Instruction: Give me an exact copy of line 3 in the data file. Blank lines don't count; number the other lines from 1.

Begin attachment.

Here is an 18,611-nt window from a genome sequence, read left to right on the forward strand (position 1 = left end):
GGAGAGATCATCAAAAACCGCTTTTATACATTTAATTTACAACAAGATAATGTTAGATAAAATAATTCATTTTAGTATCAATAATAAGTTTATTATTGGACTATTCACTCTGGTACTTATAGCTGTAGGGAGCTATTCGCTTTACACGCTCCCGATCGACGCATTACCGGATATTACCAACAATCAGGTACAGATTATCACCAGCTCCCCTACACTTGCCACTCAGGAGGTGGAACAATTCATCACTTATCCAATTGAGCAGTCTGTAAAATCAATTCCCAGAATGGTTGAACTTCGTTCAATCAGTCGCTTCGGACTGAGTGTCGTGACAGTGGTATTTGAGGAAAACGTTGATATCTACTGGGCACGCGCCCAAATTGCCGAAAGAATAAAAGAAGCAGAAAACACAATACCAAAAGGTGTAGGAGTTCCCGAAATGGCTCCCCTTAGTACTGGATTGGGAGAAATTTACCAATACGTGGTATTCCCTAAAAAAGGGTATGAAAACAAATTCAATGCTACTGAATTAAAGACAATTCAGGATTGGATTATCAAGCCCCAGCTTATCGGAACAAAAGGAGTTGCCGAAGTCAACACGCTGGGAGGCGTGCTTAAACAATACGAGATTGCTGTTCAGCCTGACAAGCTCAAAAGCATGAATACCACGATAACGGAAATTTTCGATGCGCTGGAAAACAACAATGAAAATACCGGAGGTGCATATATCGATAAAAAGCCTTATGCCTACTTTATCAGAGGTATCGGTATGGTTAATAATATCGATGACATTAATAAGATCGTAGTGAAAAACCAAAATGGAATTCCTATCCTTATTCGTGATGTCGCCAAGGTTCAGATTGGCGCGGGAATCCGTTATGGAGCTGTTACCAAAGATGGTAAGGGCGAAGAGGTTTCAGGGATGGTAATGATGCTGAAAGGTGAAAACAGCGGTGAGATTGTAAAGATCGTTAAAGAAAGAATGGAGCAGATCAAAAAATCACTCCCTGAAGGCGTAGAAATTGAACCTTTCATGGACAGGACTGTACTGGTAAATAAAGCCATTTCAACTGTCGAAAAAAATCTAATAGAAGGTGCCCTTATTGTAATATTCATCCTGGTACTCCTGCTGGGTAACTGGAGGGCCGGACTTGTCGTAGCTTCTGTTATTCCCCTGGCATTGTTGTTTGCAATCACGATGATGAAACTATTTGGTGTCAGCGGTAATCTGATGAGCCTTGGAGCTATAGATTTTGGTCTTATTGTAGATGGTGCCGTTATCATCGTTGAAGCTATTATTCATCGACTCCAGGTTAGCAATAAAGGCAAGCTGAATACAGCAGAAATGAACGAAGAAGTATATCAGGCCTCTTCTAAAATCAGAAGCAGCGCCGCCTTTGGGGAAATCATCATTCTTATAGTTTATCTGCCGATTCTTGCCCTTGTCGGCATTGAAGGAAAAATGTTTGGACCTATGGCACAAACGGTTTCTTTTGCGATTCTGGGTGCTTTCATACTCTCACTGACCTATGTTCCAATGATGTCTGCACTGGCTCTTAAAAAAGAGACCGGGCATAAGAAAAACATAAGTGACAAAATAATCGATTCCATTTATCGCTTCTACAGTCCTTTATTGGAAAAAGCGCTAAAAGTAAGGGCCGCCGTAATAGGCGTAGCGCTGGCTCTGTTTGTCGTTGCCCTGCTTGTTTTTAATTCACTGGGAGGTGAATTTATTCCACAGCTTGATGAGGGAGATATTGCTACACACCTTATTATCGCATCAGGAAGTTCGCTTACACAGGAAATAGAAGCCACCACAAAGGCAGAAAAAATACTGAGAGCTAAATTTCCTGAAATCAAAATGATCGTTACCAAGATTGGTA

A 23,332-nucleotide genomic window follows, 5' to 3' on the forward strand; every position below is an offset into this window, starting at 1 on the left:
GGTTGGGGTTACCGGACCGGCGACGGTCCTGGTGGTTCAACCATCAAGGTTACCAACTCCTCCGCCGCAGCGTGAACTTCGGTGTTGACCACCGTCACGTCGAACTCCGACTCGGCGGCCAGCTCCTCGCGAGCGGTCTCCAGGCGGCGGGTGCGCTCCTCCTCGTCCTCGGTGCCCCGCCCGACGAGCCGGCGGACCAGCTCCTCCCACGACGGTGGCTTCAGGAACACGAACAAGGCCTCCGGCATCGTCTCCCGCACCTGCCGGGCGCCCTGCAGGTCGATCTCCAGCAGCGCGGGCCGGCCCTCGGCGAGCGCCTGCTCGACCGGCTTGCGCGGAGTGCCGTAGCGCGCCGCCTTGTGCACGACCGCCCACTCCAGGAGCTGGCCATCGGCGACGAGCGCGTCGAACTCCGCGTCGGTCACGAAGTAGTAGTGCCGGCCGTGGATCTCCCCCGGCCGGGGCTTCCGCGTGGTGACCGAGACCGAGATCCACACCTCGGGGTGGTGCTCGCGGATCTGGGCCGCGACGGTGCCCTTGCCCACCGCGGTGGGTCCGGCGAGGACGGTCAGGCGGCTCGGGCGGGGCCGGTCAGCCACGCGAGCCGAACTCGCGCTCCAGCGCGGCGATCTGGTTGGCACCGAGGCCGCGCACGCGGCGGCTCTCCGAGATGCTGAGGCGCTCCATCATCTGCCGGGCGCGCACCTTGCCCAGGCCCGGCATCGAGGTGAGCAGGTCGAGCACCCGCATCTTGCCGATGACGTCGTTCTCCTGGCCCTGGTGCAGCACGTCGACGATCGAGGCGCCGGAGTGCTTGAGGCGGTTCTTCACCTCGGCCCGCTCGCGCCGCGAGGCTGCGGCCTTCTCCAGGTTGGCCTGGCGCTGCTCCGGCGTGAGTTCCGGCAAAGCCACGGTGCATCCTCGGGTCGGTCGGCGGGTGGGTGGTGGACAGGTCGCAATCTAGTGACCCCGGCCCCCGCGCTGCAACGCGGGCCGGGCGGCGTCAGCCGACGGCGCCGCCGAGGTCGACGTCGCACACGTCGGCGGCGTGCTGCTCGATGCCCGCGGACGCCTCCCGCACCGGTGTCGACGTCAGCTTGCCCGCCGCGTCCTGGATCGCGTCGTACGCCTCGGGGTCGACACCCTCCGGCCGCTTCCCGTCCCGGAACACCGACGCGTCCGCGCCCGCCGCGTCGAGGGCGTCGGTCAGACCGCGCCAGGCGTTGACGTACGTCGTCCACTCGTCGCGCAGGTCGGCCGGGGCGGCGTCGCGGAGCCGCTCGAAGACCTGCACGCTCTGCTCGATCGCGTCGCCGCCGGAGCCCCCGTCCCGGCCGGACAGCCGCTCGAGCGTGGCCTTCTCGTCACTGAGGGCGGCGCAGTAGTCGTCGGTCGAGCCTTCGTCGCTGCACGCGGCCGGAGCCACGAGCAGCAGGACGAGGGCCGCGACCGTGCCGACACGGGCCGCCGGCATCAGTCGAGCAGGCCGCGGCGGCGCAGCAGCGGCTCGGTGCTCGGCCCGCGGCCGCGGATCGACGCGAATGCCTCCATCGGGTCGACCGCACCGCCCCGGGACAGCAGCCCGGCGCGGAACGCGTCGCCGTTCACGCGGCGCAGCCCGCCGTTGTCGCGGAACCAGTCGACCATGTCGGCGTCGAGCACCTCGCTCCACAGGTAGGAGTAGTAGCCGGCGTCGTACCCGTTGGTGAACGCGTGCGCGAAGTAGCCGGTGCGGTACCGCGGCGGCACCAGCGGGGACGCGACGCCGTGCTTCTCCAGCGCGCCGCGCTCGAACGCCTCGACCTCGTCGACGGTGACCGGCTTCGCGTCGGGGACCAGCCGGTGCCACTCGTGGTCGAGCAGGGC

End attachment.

A 23,332-nucleotide genomic window follows, 5' to 3' on the forward strand; every position below is an offset into this window, starting at 1 on the left: